“The report compared the benefits and costs of WaterFix in relation to what would likely occur if WaterFix were not built, including further restrictions on existing SWP and CVP operations designed to minimize harmful reverse flows and protect species,” according to Sunding.

“Without WaterFix, State Water Project contractors will see the continued deterioration of their water supply reliability,” Sunding said. “This analysis shows there is substantial benefit for both urban and agricultural water users throughout the state, and that the project will be more affordable for consumers than local alternatives such as desalination and recycling.”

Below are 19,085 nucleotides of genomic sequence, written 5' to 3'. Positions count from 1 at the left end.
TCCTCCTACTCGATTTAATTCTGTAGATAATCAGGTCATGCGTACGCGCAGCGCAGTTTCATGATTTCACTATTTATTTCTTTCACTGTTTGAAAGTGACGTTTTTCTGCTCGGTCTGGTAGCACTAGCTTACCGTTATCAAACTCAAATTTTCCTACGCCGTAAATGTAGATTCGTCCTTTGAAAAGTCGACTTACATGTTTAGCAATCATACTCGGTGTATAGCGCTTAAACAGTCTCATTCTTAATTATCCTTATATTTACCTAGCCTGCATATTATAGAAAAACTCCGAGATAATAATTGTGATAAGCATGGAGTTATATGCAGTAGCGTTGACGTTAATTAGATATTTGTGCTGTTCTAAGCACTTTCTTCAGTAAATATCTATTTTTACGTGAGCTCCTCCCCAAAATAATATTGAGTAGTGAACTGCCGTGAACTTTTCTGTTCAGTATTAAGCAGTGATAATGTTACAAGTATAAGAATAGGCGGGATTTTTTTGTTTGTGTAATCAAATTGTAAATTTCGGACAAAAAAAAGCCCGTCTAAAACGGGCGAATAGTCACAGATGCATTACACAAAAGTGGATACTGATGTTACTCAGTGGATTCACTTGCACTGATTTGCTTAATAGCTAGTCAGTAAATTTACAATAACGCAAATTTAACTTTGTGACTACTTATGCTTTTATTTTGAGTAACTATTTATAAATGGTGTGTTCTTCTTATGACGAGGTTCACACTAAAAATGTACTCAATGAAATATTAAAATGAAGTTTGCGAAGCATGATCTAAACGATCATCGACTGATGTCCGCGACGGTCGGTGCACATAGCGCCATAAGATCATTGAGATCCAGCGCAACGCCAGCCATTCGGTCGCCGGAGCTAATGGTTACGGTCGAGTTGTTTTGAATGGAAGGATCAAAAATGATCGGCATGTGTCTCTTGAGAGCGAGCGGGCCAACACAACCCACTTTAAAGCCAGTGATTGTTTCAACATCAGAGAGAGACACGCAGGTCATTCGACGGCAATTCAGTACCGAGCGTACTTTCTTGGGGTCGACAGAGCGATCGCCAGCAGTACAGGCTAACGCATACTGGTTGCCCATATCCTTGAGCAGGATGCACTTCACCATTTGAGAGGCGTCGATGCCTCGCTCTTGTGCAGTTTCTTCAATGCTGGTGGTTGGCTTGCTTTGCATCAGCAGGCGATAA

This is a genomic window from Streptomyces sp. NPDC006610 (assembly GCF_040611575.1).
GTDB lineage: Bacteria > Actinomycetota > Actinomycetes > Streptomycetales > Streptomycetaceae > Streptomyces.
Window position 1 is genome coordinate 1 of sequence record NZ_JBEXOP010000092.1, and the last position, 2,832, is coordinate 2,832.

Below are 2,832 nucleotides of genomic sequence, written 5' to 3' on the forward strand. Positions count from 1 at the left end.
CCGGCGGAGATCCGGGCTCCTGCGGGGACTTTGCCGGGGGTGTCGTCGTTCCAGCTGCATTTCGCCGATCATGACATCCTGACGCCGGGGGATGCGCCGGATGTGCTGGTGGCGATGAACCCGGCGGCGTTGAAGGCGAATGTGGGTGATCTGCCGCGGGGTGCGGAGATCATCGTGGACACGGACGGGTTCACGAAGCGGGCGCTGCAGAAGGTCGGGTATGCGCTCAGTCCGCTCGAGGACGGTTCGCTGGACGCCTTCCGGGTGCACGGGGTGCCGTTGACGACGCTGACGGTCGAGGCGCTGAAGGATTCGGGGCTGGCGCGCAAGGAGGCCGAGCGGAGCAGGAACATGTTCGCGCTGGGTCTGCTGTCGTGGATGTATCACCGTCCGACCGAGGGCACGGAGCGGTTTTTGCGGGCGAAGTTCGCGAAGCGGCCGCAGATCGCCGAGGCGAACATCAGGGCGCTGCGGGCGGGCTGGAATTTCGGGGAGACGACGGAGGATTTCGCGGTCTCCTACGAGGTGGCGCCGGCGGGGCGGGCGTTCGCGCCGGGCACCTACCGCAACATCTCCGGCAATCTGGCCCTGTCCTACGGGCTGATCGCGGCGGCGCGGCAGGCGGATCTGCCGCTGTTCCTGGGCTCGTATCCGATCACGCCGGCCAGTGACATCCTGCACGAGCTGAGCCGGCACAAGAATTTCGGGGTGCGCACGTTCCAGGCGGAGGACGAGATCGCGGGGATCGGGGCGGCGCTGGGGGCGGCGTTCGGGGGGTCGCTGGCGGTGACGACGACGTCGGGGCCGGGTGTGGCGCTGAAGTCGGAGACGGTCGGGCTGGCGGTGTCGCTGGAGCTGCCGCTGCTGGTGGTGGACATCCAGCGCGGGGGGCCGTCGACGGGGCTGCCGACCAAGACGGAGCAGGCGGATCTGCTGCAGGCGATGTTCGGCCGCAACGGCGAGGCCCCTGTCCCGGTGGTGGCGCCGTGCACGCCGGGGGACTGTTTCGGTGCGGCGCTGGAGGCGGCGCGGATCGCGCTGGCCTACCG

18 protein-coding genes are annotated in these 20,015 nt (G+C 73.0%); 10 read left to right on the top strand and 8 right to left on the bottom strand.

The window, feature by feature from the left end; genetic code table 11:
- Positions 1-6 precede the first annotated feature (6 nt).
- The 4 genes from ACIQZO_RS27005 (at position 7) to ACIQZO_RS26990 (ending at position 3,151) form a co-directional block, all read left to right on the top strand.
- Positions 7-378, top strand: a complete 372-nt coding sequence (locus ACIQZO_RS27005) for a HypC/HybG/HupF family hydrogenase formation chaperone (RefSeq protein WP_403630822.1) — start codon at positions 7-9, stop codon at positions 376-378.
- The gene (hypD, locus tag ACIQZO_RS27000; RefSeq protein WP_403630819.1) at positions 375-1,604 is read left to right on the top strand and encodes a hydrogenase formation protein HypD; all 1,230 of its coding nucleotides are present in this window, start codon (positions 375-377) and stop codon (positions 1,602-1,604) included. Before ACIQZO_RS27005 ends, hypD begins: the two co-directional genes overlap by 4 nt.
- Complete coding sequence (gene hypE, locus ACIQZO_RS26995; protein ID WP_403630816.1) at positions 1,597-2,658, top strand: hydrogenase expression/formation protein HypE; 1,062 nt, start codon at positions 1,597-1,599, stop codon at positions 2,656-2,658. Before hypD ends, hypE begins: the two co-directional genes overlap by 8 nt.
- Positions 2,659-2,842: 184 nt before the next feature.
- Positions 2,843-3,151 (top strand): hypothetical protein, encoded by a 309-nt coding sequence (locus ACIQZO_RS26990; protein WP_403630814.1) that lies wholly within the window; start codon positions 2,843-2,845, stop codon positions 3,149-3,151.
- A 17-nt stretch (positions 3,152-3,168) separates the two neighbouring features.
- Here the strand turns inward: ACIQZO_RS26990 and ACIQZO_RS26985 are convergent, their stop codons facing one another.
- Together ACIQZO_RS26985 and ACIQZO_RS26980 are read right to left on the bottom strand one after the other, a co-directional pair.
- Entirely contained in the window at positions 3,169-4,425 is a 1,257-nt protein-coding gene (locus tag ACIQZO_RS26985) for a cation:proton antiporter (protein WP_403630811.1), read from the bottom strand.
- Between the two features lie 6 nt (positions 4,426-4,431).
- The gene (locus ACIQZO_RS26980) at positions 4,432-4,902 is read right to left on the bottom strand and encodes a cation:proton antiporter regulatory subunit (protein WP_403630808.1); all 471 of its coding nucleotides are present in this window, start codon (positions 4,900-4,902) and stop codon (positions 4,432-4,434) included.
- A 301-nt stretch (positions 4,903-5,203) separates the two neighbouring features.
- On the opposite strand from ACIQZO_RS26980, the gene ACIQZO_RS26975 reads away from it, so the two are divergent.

He added that the analysis also indicates that “CVP south of Delta contractors would realize positive net benefits were they to utilize and pay for access to the new north Delta conveyance facilities.”

A controversial feature of the report is that it monetizes the cost of climate change impacts and the benefits of offsetting those impacts.

“WaterFix helps mitigate the impacts of climate change on the state’s water supply system,” Sunding said. “This feature of the WaterFix alone is worth several billion dollars and is an important rationale for implementing the project.”

Dr. Jeffery Michael published blog post of his initial reaction to Dr. Sunding’s work, focusing on four errors within Dr. Sunding’s analysis:

  1. “It assumes a massive new subsidy for agricultural users cost share from urban water users. The agricultural subsidy is contained within a “wheeling rate” that it assumes that Metropolitan Water District (MWD) would charge the Central Valley Project (CVP) for using the tunnels’ conveyance capacity.